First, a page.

There are several shades of weariness in Scott Nolanâ€™s latest album. Heâ€™s exhausted by a lifetime of emotional weight on his shoulders, both his own, and that which heâ€™s assumed, and his soul seems worn by having to tell these stories. Itâ€™s a tone that effectively brings the listener into both the confidence of the story and of the singer. Nolan sings of emotional dead ends and the positive expectations that make them all the more depressing, drawing fragmented details that reveal a shared picture in the chorus. He opens the album with a canny observation of the dichotomy between temporality and immortality, surrendering to the inevitability of change while still seeking to guide its course. He may feint to fatalism, but thereâ€™s a current of hope animating his songs.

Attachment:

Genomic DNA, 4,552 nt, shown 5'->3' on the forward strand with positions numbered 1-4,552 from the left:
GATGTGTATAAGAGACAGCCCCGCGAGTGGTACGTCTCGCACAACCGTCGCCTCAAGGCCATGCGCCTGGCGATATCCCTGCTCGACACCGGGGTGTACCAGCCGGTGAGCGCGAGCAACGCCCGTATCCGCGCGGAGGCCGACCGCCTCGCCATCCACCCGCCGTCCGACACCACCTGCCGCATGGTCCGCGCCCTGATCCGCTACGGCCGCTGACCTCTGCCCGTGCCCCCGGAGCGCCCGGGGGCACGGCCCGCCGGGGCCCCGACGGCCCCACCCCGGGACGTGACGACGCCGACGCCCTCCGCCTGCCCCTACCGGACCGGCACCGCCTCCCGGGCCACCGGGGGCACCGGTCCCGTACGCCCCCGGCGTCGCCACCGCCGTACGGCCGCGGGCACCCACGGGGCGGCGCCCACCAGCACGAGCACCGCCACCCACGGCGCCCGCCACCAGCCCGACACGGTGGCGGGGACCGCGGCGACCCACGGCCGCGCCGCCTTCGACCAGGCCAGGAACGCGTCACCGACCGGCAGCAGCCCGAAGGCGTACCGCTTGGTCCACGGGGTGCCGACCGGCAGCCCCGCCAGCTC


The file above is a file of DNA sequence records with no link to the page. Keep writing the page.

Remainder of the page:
Recorded in Alabama with the band Willie Sugarcapps, the tempos are contemplative, almost tentative in spots, as the group discovered the songs live, without rehearsal. The result taps into the slower pace of the South, and turns the session into an intimate performance. Nolan draws on childhood nostalgia for â€œFire Up,â€ but itâ€™s tinted blue by innocence lost. Grayson Capps opens â€œCurl & Curvesâ€ inhaling and exhaling long notes on his harmonica, building up the nerve of Nolanâ€™s quest for love – something that turns hoarse with sleepless expectation on â€œWhen Can I See You Again.â€ The album is beautifully crafted without being overworked, and closes with a pair of melancholy portraits that touch on the moods of John Prine and Neil Young. Nolan may be haggard, but heâ€™s not defeated, and his music harbors a spark of hope. [Â©2017 Hyperbolium]